For whatever reason (probably the bullpen being exhausted), Sam Freeman stayed in for the eighth. Suarez gave one a ride to center but not deep enough, and after a comebacker, Peter Moylan came on to retire Jose Peraza, which he succeeded at. Hernandez also remained in the game and worked a six-pitch perfect frame, sending the game to the ninth.
A.J. Minter, who was very good in 2018 (but not 2019, in case everything’s a blur to you), worked a perfect top half of the ninth. The Braves had a chance to win it in the bottom half, as Jared Hughes gave up a two-out single to Markakis and then walked Suzuki on nine pitches, but this time, Santana once again faltered, grounding out to third.
Jesse Biddle, also good in 2018 (but not 2019), was the choice for the 10th, and his inning was a tightrope walk over a volcano. After a leadoff single, Votto walked to put two on. Gennett bunted the runners over, so Biddle walked Suarez to set up a bases-loaded situation. He was then very fortunate: Winker, who had walked with the bases loaded in the sixth, popped out to Albies. Peraza then grounded to Swanson to end the inning. The Braves, though, couldn’t put any further pressure on Hughes. Peter Bourjos (double-switched in for Santana in the top of the inning) had a two-out bunt single, but that was it for the Braves.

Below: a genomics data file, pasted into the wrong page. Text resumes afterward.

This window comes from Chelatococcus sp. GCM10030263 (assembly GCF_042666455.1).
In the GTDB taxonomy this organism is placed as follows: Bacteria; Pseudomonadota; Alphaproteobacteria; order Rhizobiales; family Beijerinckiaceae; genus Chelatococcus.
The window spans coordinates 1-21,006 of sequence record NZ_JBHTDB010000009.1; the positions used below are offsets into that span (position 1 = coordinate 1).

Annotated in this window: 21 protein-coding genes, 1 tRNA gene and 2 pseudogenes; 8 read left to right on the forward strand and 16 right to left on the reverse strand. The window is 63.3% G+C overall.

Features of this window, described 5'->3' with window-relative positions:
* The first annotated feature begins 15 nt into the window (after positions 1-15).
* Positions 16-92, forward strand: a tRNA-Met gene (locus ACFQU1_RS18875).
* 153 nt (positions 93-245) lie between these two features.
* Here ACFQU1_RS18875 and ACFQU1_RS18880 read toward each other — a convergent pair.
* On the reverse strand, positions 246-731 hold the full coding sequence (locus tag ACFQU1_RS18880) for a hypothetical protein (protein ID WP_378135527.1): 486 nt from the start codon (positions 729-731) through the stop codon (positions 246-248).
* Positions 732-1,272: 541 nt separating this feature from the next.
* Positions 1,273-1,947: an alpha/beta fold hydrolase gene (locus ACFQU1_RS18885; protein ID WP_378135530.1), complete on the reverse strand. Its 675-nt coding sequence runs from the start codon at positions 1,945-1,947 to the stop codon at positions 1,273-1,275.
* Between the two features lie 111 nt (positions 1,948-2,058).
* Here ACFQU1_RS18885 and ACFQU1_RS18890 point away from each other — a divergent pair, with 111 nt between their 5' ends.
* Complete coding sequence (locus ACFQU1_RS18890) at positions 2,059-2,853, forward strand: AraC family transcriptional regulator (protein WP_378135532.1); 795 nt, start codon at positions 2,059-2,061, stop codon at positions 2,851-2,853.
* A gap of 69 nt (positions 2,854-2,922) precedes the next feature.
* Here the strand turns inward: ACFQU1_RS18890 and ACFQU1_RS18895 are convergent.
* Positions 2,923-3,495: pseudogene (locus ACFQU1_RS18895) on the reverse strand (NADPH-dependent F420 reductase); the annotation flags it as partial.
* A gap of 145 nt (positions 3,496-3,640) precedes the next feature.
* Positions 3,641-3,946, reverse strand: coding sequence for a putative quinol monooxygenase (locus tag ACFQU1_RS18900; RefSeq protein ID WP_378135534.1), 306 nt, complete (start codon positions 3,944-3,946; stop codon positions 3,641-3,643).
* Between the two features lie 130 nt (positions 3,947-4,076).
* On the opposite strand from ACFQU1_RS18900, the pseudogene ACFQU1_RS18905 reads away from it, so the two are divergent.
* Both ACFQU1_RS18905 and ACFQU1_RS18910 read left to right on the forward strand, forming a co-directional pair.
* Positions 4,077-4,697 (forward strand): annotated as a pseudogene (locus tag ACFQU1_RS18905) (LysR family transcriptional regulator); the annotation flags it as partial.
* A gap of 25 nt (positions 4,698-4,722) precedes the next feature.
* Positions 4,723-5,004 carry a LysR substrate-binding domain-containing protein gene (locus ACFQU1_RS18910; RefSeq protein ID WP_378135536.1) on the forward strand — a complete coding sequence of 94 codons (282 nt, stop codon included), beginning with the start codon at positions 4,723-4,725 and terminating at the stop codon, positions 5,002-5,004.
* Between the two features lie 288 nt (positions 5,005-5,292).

Luke Jackson threw a scoreless 11th, issuing the game’s final walk to Schebler with two outs. In the bottom of the inning, the Reds swapped Hughes for Dylan Floro to face Albies, Freeman, and Markakis. A funny story about this PA that came out after the game ended was that Albies called his shot. Apparently, as reported afterwards, before he came to the plate, Albies turned to Santana and said, “It’s time to go long now.” Hard to find a statement to agree with more.
Game MVP: Clearly Albies, who went 3-for-6 and hit his walkoff homer on a pitch below the zone. Albies was the only hitter with three hits in the game, and the only player to drive in multiple runs — which he did as the Braves’ second batter, and their last. His .480 WPA in this game is his second-highest to date, behind only the game where he hit the go-ahead grand slam against the Marlins. Albies put up 3.8 fWAR in 2018 despite a wRC+ in the 80s against right-handed pitching, something he was able to address the following season.